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The War Of The Worlds Review (XBLA)

Game Review: The War of the Worlds (XBLA)
Release: October 21, 2011
Genre: Side Scroller
Developer: Other Ocean
Available Platforms: Xbox 360 (PlayStation 3 later)
Players: 1
MSRP: 800 MS points ($10 US)
ESRB Rating: E10+ (Everyone 10 and up)
Website: www.waroftheworldsgame.com

It is only appropriate that our review of “The War of the Worlds” should post at Halloween time, the anniversary of the historic 1938 radio broadcast, which like this game, was an adaptation of the 1898 H. G. Wells book of the same name. This re-imagining is quite different from the radio broadcast or the popular movies, all set in New Jersey or California. Staying far truer to the book, this telling is set in London. For those who are unfamiliar, the story is about an invasion of Earth by Martians who are hell-bent on eradicating the human species.

“The War of the Worlds is a dark and breathtaking new vision of the classic H.G. Wells novel, retold as a single player side-scrolling action-adventure, narrated by the acclaimed and distinguished actor, Patrick Stewart. Set in London, the gameplay narrative parallels the timeline and events from the 1953 movie adaptation, but introduces a new story arc, characters, locations, and sub-plots. With gameplay paying homage to classic cinematic platformers such as Flashback, Out of This World and Prince of Persia, the game follows the exploits of an unknown everyman struggling to escape the Martian invasion of London and rescue his family. Forced to think through insurmountable odds, players will outsmart an army of alien tripods, spiders and drones as they make their way through a landscape of total devastation.” – Other Ocean

The game focuses on the survival efforts of Arthur Clarke as he searches for his family while the World crashes down around him. Our first glimpse of the invasion is in the background at he rides on a passenger train during the opening title sequence. Brightly lit meteors streak down from the sky, one finding the tracks ahead, derailing the train, and so our journey begins as we climb from the wreckage.

Even though the overall arc of the game is to find Clarke‘s family, the main focus is on trying to survive from moment to moment. You will leap from car to car, hide behind walls, dodge heat rays and outsmart alien probes in traditional side-scroller style. What is not so traditional is the level of difficulty that this game quickly ramps up to, and sustains after the first few chapters. As the story progresses it is obvious that our protagonist is not nearly as agile as the level designers had hoped, making him feel heavy, clumsy, and slow to respond.

One could not hope for a better narrator than Patrick Stewart whose theatre trained voice breathes life into the classic words of this tale. The story is told over top of the action as it happens, much like an audio book in sync with the events of the game. The artwork is dark and dreary composed of mainly black and white artwork with colored highlights. At first glance the game looks and feels much like Limbo due to the layered animation with out of focus action in the foreground, but the game mechanics set it far apart from the accessible likes of Limbo.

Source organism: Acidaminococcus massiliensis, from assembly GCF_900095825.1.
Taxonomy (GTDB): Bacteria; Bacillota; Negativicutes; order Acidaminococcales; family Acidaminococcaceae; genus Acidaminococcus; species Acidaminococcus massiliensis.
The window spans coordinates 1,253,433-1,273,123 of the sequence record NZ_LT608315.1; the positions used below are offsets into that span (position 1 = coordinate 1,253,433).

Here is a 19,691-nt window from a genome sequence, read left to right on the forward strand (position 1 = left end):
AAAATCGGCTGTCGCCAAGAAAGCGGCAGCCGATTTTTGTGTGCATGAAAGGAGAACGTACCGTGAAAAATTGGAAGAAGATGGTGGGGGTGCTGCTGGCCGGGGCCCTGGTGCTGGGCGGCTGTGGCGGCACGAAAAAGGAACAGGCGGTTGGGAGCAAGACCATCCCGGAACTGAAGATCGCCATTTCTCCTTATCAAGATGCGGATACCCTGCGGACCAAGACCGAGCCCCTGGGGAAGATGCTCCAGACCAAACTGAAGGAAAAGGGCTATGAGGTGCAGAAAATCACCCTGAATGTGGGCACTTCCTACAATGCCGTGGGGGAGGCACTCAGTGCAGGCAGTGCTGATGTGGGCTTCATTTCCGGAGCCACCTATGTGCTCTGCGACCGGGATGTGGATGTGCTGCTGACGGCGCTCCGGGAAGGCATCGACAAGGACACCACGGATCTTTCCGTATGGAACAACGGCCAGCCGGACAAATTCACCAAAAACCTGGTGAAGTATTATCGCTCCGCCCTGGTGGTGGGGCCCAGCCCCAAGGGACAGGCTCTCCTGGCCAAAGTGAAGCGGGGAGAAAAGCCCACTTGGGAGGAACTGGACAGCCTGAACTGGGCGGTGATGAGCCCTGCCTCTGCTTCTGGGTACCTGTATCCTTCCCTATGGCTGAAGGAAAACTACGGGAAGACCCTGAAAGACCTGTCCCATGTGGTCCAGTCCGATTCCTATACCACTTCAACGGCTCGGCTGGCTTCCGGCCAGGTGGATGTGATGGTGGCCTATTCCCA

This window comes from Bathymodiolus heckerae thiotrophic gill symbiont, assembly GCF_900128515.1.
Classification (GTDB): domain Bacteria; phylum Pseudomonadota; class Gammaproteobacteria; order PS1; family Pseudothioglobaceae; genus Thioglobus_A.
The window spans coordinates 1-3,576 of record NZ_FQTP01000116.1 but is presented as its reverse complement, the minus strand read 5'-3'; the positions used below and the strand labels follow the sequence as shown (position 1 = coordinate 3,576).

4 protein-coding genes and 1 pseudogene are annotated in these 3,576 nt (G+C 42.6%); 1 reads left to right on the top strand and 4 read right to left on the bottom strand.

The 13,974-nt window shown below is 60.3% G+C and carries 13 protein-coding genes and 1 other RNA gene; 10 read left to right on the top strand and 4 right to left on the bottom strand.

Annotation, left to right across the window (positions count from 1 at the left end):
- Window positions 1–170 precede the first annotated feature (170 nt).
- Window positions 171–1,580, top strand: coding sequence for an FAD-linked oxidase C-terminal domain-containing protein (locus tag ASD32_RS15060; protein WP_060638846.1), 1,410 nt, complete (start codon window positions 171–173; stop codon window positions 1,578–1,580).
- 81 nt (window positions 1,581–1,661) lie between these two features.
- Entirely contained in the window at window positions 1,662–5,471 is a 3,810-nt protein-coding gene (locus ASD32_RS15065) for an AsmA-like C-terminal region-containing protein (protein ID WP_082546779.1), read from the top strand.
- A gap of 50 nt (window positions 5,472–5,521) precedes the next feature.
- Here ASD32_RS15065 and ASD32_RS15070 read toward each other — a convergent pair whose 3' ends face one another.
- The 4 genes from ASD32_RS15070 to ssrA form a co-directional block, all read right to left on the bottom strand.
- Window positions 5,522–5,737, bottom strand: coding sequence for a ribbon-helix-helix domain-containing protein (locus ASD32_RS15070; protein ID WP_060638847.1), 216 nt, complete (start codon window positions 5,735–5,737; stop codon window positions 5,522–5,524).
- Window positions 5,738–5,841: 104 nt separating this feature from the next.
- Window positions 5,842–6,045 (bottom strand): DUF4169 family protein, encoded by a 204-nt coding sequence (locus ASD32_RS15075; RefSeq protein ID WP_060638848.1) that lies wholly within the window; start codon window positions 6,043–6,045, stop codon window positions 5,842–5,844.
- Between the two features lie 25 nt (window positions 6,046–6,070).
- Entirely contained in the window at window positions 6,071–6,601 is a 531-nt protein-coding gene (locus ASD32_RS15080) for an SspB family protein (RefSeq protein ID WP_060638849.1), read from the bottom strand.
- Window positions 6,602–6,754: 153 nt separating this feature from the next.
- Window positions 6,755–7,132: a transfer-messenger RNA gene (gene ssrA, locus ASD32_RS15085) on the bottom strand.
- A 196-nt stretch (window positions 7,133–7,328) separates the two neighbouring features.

With such a widely loved intellectual property such as The War of the Worlds combined with the worldly voice talent of Patrick Stewart, it would seem that this game should be aimed at a rather broad audience. Unfortunately, poor controls and highly frustrating level design that calls for more accuracy than the main character can provide breaks this game completely. Add to this a useless checkpoint system that causes you to repeat long sequences of tedious maneuvers over and over again and you have a potential candidate for worst game of the year.

Be aware, downloading and playing the demo will give you a sense of the beautiful artwork in the game but fails to expose you to the any of the difficulty since the first couple chapters are there to establish the story and acclimate you to the controls. Just past the end of the demo the difficulty scales up ruthlessly.

Although The War of the Worlds is seductive; It’s wonderful to listen to and beautiful to look at, and the demo seems completely reasonable, this game is not fun at all. Casual gamers should steer completely clear of this game which must have been forged in the pits of hell for only the most masochistic of gamers with a consuming need to achieve the impossible. For the few extreme hardcore gamers that like this sort of thing, this game will provide you with hours of joy and mental anguish. For the rest of you, do yourself a favor; satisfy your craving for The War of the Worlds with the free book from Project Gutenburg  or the public domain audio book at LibraVox.

  • Classy artistic presentation
  • Perfect narration by Patrick Stewart
  • Impossibly difficult chapters
  • Frustrating lack of checkpoints
  • Sluggish controls
  • Satan approved – 100% fun free

Final Score: 2 out of 10

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  • Anonymous

    Had such high hopes for this, guess i’ll go buy Daytona USA

  • Steven Terry

    So you didn’t like it because it was hard? I’m surprised, since you are over 40 and grew up with, as I did, games that are much more challenging than other things put out nowadays. Well, as I beat Demon’s Souls, and just beat Dark Souls the other day, I guess I am a sucker for punishment. Or rather, the challenge that I used to get from games. I will be picking this one up!